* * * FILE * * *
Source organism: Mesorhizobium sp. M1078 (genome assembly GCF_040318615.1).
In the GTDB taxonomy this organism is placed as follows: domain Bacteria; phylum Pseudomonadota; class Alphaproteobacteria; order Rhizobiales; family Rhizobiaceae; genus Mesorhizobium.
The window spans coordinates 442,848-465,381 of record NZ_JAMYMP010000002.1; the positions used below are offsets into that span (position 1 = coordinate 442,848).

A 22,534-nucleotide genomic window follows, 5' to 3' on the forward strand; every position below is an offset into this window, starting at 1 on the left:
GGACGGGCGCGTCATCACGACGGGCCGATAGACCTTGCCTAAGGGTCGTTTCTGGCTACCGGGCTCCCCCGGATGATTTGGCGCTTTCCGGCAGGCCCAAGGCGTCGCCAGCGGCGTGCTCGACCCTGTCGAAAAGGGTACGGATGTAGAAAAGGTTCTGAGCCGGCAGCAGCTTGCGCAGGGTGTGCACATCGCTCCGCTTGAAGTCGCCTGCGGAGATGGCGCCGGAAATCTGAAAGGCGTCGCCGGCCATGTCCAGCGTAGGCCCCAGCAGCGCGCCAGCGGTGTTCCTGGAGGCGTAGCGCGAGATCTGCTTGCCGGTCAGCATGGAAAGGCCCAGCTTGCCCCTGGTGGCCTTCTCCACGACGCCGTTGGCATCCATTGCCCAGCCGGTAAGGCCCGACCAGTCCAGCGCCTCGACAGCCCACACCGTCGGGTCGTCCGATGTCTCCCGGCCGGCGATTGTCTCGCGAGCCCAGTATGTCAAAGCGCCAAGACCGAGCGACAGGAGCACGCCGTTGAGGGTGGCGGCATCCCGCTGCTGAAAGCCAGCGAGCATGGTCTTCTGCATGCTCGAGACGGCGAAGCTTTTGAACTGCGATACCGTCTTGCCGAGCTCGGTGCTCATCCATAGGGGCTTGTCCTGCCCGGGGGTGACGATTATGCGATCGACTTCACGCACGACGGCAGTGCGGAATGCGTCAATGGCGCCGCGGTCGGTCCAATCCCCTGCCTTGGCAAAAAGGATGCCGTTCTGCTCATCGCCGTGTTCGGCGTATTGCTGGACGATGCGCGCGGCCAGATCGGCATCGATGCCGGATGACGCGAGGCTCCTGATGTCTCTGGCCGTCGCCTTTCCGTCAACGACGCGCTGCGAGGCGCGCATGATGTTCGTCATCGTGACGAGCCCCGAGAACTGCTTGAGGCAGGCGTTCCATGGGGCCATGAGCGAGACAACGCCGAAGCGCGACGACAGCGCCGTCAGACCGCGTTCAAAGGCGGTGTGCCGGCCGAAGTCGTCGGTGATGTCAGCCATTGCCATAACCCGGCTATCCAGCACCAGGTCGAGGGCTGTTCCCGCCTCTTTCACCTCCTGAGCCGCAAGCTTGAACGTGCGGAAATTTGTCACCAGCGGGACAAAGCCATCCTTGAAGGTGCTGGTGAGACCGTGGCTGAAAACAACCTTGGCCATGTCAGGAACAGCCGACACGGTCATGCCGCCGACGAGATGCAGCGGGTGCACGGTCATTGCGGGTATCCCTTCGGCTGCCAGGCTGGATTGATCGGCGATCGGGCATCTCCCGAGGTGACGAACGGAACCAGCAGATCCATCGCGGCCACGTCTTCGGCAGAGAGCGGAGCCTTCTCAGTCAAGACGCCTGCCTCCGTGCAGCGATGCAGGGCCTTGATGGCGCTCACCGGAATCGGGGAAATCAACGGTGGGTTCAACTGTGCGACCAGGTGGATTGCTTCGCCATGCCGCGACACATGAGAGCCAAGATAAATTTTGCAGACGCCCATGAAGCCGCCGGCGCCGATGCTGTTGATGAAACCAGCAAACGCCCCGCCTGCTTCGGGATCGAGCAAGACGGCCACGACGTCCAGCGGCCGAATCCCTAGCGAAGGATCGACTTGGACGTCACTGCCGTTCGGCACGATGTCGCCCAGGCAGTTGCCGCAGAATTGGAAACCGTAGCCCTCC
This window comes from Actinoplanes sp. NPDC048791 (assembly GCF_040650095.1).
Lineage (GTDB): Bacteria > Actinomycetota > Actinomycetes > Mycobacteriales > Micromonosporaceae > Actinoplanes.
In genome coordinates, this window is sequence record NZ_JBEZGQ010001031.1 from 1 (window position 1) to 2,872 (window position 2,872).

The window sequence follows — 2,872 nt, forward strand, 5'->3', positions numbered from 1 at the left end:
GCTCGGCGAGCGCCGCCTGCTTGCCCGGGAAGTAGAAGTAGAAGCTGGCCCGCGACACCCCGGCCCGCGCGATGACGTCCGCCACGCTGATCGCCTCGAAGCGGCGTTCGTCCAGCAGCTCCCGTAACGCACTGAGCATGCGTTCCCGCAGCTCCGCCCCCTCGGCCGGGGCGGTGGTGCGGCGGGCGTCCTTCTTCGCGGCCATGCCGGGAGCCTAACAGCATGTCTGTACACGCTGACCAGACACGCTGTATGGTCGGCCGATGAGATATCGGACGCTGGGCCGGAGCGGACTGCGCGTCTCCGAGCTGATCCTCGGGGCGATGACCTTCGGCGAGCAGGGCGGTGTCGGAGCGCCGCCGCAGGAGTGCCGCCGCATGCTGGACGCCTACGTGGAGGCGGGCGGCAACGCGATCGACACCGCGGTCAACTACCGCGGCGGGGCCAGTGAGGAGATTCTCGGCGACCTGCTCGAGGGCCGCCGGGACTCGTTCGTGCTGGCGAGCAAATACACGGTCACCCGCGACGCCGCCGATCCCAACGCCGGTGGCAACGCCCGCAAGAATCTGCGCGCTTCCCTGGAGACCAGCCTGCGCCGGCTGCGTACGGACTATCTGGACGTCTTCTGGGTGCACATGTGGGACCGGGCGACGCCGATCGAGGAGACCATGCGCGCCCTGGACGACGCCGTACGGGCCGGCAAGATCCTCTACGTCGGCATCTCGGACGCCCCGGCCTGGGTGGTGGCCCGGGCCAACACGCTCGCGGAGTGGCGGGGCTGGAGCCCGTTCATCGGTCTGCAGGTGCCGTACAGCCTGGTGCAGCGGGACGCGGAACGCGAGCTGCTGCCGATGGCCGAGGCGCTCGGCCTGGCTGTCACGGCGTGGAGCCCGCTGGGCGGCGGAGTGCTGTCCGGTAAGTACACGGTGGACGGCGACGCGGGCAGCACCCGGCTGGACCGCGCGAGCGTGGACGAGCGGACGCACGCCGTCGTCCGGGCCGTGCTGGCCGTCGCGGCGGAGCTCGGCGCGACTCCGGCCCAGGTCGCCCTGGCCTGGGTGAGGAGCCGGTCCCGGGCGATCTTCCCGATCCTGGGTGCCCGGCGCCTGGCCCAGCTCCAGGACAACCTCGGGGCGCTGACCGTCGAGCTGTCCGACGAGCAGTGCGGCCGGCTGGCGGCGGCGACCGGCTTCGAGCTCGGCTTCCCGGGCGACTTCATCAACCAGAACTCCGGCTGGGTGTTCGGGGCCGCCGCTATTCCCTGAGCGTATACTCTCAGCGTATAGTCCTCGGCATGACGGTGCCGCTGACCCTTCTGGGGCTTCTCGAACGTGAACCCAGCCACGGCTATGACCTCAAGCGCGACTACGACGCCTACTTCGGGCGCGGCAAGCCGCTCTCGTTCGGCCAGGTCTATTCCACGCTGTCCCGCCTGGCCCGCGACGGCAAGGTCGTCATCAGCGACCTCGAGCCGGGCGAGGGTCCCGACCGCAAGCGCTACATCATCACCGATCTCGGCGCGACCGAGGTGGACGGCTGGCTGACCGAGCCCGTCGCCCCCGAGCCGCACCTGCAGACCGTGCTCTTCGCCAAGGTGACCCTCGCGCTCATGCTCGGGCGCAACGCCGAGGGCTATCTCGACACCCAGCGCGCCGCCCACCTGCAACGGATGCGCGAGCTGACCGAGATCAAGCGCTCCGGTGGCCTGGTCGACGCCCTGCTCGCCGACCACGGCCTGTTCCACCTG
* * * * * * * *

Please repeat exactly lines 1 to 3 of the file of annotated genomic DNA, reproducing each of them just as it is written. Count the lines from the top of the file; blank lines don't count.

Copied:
Source organism: Mesorhizobium sp. M1078 (genome assembly GCF_040318615.1).
In the GTDB taxonomy this organism is placed as follows: domain Bacteria; phylum Pseudomonadota; class Alphaproteobacteria; order Rhizobiales; family Rhizobiaceae; genus Mesorhizobium.
The window spans coordinates 442,848-465,381 of record NZ_JAMYMP010000002.1; the positions used below are offsets into that span (position 1 = coordinate 442,848).